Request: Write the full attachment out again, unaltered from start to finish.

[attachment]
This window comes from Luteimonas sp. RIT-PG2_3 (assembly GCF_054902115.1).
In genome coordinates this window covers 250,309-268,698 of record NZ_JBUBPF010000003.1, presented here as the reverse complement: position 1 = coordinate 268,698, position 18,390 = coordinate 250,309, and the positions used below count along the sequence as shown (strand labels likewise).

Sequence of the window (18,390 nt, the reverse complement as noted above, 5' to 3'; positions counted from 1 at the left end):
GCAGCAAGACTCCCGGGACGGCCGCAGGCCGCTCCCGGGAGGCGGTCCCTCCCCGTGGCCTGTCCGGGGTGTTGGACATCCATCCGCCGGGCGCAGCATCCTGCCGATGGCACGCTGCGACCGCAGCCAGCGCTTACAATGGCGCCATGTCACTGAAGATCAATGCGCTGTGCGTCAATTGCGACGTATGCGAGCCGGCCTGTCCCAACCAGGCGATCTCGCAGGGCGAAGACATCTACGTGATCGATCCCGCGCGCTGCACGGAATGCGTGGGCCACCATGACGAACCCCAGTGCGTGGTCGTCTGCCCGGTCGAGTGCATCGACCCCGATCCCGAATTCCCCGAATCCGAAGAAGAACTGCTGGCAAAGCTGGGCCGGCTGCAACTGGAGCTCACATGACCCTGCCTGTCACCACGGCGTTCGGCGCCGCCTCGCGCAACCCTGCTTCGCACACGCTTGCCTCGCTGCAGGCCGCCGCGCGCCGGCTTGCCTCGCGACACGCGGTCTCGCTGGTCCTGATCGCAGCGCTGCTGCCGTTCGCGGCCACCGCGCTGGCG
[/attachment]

This window comes from Luteimonas sp. RIT-PG2_3 (assembly GCF_054902115.1).
In genome coordinates this window covers 250,309-268,698 of record NZ_JBUBPF010000003.1, presented here as the reverse complement: position 1 = coordinate 268,698, position 18,390 = coordinate 250,309, and the positions used below count along the sequence as shown (strand labels likewise).

Sequence of the window (18,390 nt, the reverse complement as noted above, 5' to 3'; positions counted from 1 at the left end):
GCAGCAAGACTCCCGGGACGGCCGCAGGCCGCTCCCGGGAGGCGGTCCCTCCCCGTGGCCTGTCCGGGGTGTTGGACATCCATCCGCCGGGCGCAGCATCCTGCCGATGGCACGCTGCGACCGCAGCCAGCGCTTACAATGGCGCCATGTCACTGAAGATCAATGCGCTGTGCGTCAATTGCGACGTATGCGAGCCGGCCTGTCCCAACCAGGCGATCTCGCAGGGCGAAGACATCTACGTGATCGATCCCGCGCGCTGCACGGAATGCGTGGGCCACCATGACGAACCCCAGTGCGTGGTCGTCTGCCCGGTCGAGTGCATCGACCCCGATCCCGAATTCCCCGAATCCGAAGAAGAACTGCTGGCAAAGCTGGGCCGGCTGCAACTGGAGCTCACATGACCCTGCCTGTCACCACGGCGTTCGGCGCCGCCTCGCGCAACCCTGCTTCGCACACGCTTGCCTCGCTGCAGGCCGCCGCGCGCCGGCTTGCCTCGCGACACGCGGTCTCGCTGGTCCTGATCGCAGCGCTGCTGCCGTTCGCGGCCACCGCGCTGGCG